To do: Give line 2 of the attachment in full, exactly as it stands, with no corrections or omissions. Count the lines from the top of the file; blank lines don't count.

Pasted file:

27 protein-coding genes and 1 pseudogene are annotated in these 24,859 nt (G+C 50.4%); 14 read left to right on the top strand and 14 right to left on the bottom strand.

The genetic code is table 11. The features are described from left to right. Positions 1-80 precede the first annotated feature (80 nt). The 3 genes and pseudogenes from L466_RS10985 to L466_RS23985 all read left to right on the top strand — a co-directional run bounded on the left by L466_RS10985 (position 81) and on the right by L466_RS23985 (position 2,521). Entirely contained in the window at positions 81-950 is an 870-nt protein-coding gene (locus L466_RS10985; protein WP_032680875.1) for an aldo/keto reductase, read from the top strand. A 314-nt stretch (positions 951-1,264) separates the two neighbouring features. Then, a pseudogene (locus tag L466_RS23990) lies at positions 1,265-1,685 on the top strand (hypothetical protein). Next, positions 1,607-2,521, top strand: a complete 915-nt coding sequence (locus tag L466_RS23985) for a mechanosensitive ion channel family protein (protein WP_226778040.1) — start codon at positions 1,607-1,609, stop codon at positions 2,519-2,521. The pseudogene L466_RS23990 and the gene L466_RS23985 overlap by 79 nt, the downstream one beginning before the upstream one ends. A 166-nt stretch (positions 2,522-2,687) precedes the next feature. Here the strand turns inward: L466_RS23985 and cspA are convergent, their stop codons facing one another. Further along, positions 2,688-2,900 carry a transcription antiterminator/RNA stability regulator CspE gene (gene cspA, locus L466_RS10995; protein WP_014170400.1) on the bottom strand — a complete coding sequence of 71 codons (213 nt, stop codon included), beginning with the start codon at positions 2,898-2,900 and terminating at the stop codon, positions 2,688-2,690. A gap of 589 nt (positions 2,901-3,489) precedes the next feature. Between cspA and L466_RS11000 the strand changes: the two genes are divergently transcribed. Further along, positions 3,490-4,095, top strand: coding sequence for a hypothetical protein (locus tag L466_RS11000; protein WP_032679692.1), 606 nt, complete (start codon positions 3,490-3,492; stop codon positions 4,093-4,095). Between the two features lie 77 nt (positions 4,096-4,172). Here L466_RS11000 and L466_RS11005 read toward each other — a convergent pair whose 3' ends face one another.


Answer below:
The genetic code is table 11. The features are described from left to right. Positions 1-80 precede the first annotated feature (80 nt). The 3 genes and pseudogenes from L466_RS10985 to L466_RS23985 all read left to right on the top strand — a co-directional run bounded on the left by L466_RS10985 (position 81) and on the right by L466_RS23985 (position 2,521). Entirely contained in the window at positions 81-950 is an 870-nt protein-coding gene (locus L466_RS10985; protein WP_032680875.1) for an aldo/keto reductase, read from the top strand. A 314-nt stretch (positions 951-1,264) separates the two neighbouring features. Then, a pseudogene (locus tag L466_RS23990) lies at positions 1,265-1,685 on the top strand (hypothetical protein). Next, positions 1,607-2,521, top strand: a complete 915-nt coding sequence (locus tag L466_RS23985) for a mechanosensitive ion channel family protein (protein WP_226778040.1) — start codon at positions 1,607-1,609, stop codon at positions 2,519-2,521. The pseudogene L466_RS23990 and the gene L466_RS23985 overlap by 79 nt, the downstream one beginning before the upstream one ends. A 166-nt stretch (positions 2,522-2,687) precedes the next feature. Here the strand turns inward: L466_RS23985 and cspA are convergent, their stop codons facing one another. Further along, positions 2,688-2,900 carry a transcription antiterminator/RNA stability regulator CspE gene (gene cspA, locus L466_RS10995; protein WP_014170400.1) on the bottom strand — a complete coding sequence of 71 codons (213 nt, stop codon included), beginning with the start codon at positions 2,898-2,900 and terminating at the stop codon, positions 2,688-2,690. A gap of 589 nt (positions 2,901-3,489) precedes the next feature. Between cspA and L466_RS11000 the strand changes: the two genes are divergently transcribed. Further along, positions 3,490-4,095, top strand: coding sequence for a hypothetical protein (locus tag L466_RS11000; protein WP_032679692.1), 606 nt, complete (start codon positions 3,490-3,492; stop codon positions 4,093-4,095). Between the two features lie 77 nt (positions 4,096-4,172). Here L466_RS11000 and L466_RS11005 read toward each other — a convergent pair whose 3' ends face one another.